NEW YORK (MainStreet)Bank of America has released its bi-annual Small Business Owner Report, a snapshot of America's small business community and how it views the future. The report attempts to capture both the personal and financial prospects of entrepreneurs employing between two and 99 employees, measuring issues such as work-life balance, health and happiness and business prospects for the coming six months.
One area with some surprising results is the strong showing of Millennials, who as business owners are the most optimistic across age groups about the future.
The data seems to bear this out. Millennials outperformed all other age groups when asked about their outlook on four metrics: expected increased revenue, expected increase in hiring, preparing for the unexpected and managing stress well. In fact, in all areas except for stress management, the data showed a direct correlation between youth and optimism, with 51- to 64-year-olds the least optimistic of all. This holds especially true in hiring prospects, where only 24% of 51- to 64-year-olds said that they expect to increase their hiring in the coming year.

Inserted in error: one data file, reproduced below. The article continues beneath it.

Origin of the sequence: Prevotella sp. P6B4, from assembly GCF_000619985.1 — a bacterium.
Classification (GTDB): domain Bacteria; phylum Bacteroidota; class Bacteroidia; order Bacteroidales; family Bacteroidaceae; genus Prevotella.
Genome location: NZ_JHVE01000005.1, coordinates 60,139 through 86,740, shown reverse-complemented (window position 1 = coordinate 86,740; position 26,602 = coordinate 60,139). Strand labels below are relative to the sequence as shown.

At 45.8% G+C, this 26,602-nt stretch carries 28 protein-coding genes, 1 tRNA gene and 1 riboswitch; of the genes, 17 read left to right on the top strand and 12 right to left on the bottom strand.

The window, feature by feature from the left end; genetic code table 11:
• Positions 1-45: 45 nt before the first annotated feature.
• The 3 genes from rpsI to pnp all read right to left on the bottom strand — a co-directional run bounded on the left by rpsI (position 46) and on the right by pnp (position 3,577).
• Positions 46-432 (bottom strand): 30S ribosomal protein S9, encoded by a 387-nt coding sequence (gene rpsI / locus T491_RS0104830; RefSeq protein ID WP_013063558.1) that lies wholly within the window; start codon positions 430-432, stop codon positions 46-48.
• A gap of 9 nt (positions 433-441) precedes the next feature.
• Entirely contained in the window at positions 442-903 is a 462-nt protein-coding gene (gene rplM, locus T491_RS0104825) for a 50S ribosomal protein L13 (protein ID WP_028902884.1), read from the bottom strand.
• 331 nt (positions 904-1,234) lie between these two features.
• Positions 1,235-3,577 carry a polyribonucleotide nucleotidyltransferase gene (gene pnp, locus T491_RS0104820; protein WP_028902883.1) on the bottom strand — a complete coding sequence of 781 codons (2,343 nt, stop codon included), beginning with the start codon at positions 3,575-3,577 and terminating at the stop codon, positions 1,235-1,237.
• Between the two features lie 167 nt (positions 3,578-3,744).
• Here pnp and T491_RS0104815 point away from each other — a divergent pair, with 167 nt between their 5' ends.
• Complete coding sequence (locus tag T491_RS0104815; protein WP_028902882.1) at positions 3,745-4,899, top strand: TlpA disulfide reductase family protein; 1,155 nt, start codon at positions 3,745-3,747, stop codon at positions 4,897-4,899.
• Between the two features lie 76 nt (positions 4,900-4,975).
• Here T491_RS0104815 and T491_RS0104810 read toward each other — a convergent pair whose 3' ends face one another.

"We found it very notable that Millennial small business owners are so optimistic about their future," wrote Robb Hilson, Small Business Executive for Bank of America. "Whether the topic was their economic outlook, the growth of their business or their personal wellness, Millennials were much more positive than their Baby Boomer and Gen X counterparts."
The question, of course, is why. What makes our young business owners overwhelmingly more likely to have a positive outlook on their future success?
Some of it may have to do with simply the energy and optimism of youth, as nearly two thirds of this age group expect national and local economic conditions to improve over the next 12 months.